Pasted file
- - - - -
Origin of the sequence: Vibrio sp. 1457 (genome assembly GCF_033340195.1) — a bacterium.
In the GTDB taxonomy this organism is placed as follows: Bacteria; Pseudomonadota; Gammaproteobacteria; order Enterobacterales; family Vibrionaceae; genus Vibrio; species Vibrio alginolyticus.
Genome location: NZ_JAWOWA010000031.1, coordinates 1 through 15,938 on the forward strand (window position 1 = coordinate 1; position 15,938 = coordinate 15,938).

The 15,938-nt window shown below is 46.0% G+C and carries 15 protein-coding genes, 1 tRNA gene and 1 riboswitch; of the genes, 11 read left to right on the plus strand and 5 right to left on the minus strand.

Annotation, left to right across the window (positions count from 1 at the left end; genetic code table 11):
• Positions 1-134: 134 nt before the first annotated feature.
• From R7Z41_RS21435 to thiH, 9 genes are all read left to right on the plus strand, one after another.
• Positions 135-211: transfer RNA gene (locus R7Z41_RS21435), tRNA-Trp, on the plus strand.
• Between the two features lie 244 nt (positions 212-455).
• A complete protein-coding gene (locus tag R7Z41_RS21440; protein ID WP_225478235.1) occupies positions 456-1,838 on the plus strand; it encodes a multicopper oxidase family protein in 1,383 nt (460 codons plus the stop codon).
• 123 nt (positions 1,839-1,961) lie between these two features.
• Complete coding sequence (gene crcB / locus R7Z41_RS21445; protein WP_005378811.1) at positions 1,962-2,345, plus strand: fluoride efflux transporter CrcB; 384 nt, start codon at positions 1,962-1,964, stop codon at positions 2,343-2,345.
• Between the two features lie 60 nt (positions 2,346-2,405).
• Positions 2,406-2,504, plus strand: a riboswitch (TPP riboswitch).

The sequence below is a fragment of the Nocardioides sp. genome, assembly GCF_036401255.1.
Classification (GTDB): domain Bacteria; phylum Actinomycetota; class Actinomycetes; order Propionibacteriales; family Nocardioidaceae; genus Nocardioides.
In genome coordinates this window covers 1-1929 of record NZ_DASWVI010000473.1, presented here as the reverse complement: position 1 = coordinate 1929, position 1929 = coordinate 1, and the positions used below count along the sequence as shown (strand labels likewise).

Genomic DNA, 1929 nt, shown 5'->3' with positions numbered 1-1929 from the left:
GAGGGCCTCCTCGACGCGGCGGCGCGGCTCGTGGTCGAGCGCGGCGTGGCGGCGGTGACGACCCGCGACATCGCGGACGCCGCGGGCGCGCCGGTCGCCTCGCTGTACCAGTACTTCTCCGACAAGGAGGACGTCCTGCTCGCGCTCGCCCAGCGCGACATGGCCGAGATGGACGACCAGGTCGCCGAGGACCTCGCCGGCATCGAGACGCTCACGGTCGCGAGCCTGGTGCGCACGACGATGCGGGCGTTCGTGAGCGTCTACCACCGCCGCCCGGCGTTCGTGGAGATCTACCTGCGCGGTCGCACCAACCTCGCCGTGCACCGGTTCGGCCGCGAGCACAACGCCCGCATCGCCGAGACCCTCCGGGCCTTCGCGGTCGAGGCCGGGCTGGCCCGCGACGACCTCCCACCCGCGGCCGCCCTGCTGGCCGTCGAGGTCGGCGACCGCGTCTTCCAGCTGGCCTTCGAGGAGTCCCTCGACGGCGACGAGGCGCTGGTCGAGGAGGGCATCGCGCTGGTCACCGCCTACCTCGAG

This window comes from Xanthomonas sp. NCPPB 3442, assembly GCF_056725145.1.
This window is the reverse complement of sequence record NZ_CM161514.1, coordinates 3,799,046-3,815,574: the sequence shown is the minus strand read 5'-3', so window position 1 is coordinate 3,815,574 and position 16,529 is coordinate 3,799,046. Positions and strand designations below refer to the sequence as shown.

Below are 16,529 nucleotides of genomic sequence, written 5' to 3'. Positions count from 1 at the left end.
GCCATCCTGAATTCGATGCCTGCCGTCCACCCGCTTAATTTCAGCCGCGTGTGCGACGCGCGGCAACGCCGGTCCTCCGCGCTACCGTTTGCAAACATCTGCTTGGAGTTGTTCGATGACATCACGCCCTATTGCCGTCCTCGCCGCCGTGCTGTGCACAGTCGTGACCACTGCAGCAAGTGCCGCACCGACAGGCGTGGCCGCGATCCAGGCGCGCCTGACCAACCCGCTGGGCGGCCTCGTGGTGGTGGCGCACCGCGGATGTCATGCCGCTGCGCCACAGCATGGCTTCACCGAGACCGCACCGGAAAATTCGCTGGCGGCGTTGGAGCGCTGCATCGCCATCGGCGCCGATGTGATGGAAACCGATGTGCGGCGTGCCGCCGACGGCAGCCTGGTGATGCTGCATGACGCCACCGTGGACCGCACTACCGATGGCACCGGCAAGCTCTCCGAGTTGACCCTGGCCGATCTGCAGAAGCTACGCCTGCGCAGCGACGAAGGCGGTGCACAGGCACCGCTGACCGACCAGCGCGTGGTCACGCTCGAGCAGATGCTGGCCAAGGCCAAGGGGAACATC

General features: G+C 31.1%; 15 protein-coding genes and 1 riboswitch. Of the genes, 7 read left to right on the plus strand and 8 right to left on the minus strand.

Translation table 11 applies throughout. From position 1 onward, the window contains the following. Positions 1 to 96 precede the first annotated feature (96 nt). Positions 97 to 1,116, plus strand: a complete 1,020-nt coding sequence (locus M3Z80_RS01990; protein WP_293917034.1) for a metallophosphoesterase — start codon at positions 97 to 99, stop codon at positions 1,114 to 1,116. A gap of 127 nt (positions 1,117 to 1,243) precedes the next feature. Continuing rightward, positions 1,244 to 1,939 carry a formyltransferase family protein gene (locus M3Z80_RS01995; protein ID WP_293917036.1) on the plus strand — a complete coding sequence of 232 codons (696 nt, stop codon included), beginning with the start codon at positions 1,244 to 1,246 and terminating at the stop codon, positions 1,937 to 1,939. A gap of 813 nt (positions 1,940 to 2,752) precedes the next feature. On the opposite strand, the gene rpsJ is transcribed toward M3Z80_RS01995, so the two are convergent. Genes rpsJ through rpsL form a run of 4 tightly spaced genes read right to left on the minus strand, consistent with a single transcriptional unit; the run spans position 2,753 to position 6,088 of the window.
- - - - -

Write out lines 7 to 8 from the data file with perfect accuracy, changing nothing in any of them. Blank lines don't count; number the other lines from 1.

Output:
• From R7Z41_RS21435 to thiH, 9 genes are all read left to right on the plus strand, one after another.
• Positions 135-211: transfer RNA gene (locus R7Z41_RS21435), tRNA-Trp, on the plus strand.